I am interested in all points of view as if the CG is important, I would really like someone to explain why?? Like I said earlier, I am no dynamisist so would like to learn from this discussion if someone has some definitive answers.
He who dies with the most toys is the winner!
SHARE  PM  EMAIL  GALLERY  Attn:RR
05-30-2011 11:33 AM  9 years ago
PETER ROB

rrElite Veteran

Devon UK

MyPosts All Forum Topic
CofG
Darren
Quote," are you now saying that having equal CG on all blades is important?"
I have been saying from the beginning, that equal CofG is important
What it appears to me is that you are now playing the Matt Jenner game

You for one with all your knowledge of full size helicopters should know exactly what I have said

The CofG of a blade,is not determined on one axis alone, but on two axis
1, On its length
2, on its width
When you understand this, then you will maybe understand that the CofG of a blade is closer to the leading edge than the trailing edge, I will not explain why, go look it up
If one blades CofG is different, then it will react faster or slower to the others on the head, when receiving inputs from the swashplate

It also appears to me reading these post's that not one of you knows how to determine the true CofG of a blade, and all that you are doing is ballancing the blades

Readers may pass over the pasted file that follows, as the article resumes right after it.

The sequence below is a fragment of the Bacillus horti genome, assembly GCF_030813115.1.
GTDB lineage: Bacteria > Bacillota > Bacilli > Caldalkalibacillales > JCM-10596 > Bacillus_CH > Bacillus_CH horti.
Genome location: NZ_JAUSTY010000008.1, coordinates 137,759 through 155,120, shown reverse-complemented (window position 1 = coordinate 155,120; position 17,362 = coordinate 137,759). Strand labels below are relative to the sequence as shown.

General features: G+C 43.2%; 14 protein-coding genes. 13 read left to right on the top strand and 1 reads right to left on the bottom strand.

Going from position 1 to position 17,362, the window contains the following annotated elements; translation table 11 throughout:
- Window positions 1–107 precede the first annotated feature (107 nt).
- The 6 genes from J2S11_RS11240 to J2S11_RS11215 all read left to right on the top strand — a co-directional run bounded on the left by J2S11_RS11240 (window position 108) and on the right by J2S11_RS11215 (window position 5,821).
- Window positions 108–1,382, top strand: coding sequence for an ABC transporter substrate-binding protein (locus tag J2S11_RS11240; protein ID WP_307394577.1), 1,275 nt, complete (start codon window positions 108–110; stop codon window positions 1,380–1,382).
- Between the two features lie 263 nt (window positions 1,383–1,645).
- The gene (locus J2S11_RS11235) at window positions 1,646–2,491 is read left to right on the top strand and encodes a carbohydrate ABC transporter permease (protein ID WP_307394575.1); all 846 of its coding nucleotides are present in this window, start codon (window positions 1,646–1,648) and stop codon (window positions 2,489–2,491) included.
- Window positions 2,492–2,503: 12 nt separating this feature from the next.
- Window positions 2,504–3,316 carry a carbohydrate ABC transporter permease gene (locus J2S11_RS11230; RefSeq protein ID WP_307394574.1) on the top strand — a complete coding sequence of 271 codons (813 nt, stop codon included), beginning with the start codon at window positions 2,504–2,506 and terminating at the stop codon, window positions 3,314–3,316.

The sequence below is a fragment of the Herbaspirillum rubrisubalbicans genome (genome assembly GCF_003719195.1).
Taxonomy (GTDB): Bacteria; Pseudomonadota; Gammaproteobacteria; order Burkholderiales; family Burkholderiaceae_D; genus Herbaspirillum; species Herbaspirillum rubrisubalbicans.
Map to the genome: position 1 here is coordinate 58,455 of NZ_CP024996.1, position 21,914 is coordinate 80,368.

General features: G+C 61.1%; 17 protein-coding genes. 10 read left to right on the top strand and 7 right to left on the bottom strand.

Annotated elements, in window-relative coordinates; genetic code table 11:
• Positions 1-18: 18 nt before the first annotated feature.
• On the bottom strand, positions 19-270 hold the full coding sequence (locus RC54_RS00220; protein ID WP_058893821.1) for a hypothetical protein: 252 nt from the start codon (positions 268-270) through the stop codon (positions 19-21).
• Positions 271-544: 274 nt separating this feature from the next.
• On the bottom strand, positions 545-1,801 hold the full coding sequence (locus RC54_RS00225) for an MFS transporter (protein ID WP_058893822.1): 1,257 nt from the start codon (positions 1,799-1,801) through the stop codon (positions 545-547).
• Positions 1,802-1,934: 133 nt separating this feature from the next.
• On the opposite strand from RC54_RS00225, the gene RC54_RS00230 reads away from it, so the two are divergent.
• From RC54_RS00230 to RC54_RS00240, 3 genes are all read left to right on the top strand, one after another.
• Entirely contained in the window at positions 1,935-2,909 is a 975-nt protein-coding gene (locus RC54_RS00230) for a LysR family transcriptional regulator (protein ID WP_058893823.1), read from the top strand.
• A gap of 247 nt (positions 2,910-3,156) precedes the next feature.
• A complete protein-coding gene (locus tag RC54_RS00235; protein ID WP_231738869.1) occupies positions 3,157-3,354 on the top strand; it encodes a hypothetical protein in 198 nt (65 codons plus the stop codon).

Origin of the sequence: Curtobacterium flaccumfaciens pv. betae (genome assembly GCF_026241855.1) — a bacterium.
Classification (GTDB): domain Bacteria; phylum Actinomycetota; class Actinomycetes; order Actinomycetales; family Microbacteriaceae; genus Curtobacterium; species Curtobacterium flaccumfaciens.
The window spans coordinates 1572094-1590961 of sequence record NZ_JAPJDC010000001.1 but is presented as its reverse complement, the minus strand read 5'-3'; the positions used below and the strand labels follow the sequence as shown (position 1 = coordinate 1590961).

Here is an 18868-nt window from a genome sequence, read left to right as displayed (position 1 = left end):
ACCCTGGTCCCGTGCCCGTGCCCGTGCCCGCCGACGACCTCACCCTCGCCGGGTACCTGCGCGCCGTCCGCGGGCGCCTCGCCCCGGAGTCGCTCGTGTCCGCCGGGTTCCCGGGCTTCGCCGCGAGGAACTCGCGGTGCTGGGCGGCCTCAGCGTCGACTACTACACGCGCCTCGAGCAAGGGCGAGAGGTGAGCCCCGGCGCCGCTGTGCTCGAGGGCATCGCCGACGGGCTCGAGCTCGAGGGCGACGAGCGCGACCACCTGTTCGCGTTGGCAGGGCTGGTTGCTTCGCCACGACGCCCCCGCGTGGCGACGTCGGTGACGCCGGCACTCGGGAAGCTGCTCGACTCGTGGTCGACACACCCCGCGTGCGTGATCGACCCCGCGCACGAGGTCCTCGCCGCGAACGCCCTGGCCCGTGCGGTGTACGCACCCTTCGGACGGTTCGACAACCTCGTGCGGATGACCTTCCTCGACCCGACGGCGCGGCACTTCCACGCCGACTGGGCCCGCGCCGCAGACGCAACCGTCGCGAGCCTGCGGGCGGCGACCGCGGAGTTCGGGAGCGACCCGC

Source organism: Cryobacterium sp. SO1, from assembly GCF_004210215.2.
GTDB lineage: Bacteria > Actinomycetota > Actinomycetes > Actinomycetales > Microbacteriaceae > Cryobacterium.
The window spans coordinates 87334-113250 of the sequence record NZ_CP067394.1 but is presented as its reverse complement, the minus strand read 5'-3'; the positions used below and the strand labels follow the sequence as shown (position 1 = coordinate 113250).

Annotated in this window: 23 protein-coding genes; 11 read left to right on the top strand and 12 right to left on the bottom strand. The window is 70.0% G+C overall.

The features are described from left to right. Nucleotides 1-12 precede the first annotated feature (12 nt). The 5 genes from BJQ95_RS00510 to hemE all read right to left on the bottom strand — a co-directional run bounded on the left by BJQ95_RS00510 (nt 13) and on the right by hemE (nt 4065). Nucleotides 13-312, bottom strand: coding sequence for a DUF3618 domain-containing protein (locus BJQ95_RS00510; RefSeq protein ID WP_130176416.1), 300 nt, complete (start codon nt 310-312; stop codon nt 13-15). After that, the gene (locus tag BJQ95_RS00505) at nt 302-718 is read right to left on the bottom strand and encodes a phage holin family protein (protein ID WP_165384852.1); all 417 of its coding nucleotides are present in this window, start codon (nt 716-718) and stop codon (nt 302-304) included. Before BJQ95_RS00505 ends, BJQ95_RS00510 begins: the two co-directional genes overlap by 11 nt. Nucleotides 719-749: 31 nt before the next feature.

Peter R
SHARE  PM  EMAIL  GALLERY  Attn:RR
05-30-2011 12:48 PM  9 years ago
darrens

rrKey Veteran

United Kingdom

MyPosts All Forum Topic
Peter, no games here, I am genuinely interested in opinions.

You are right that with my understanding and involvement in full size I do understand that CG is a cross point found on 2 axis of a blade. I also understand that adding weight off the line chordwise can cause issues on the full size, but length wise I am not so sure......I will ask somebody with more knowledge than me and report back here.

As for our models, I'm doubtful it is as crutial. I seriously doubt lengthwise whether it makes any difference, especially as we do not have fully articulated heads. To my knowledge all models I have seen have a rigid head.

Also, how are you finding the CG chordwise, that would be very difficult on blades our size. I would be interested to understand the process and give it a try to see if it improves the flight charectoristics of my EC. Please can you tell me how you guys are doing that?

Cheers
Darren
He who dies with the most toys is the winner!
SHARE  PM  EMAIL  GALLERY  Attn:RR
05-30-2011 01:41 PM  9 years ago
PETER ROB

rrElite Veteran

Devon UK

MyPosts All Forum Topic
To my knowledge all models I have seen have a rigid head.
Darren, thats the problem with limited knowledge
there are teetering heads, I think thats how it;s spelt
There are the Hirobo multi blade heads, with rubber mounts
There is the latest three blade head from Starwood (Chinees cross between a hirobo and an 'OF' head)

This is the genuine Hirobo head, the blades for this head cost with all the discounts I could arrange, £920.00, special order from Hirobo Japan, and made to order, these blades are absolutly spot on

Quote that would be very difficult on blades our size.